However, while Jill’s statement committed the appeal to nature fallacy, that does not automatically falsify her conclusion that following the day-night cycle is healthier. It just shows that she has not justified such an assumption. It would be different had she attempted to argue that science and research has provided support for such a claim. We could then take her argument more seriously, as it does seem that many aspects of high-tech society can be unhealthy (such as internet and television addiction). However, she did not present any such argument. Rather, she made a fallacious appeal to nature, arguing that humans should follow the day-night cycle because many other animal species do as well.

The Bottom Line: While in some cases, being “natural” is better, it is a fallacy to assume that something is better or healthier only because it is more “natural” than something else.


Cherry Picking Part 2

Now that we have a better understanding of what cherry picking is, let us now turn to how this fallacy can be committed within Christian discourse. Consider the following examples:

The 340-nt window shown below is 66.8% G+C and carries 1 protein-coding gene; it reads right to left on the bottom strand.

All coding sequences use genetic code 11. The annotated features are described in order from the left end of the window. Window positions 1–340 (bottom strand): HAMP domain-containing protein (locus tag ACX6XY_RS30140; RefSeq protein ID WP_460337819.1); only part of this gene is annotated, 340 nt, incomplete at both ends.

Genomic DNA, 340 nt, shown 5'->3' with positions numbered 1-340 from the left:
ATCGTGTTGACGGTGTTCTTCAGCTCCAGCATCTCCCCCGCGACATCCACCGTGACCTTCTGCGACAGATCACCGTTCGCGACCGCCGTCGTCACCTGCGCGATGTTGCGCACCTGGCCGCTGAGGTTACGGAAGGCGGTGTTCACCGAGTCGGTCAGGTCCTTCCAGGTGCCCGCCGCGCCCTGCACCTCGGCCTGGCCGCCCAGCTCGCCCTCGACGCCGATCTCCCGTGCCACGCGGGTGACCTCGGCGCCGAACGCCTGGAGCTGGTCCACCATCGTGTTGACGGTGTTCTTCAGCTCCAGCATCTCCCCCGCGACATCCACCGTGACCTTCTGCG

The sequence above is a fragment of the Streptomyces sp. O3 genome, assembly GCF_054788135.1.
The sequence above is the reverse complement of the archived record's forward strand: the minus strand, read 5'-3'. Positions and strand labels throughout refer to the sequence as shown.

Example 1:

Martha says, “Have you heard about Fairbanks Christian University and what they teach?”

Jason replies, “I have heard of them, but I do not know much about what they teach. What have you learned?”

Martha replies, “The university appears to offer many good programs for their students. However, the faculty and leadership do not teach traditional Christian doctrine. In fact, many of the things they teach are so obviously wrong that it amazes me that so many people go to their university. If you would like, I can send you an article detailing their false beliefs.”

Jason responds, “Yes, I would like that. Thank you!”

Jason later receives Martha’s email. As he reads the article, it sound convincing. However, knowing the importance of not uncritically accepting what one is told, he decides to do some research and put Martha’s evidence to the test. After he does his homework, he tells his wife:“Having done all this research, I can say for a fact that Martha’s article was quoting the University’s statements out of context and making it appear that they believed things that they might not really believe. I still don’t know whether or not the University believes orthodox or unorthodox doctrines, but I cannot trust an article that does not quote in context and does not fairly evaluate the University’s statements.”

Is Jason’s response justified? Absolutely. It may well be that the University’s faculty and leaders do believe some unorthodox doctrines. It also may be true that the University’s leaders publicly teach those doctrines. However, it is important to accurately and fairly represent what people are saying and teaching. Selectively looking at only specific fragments of an entire speech, pulling these statements out of context, and basing your conclusion on those statements is fallacious.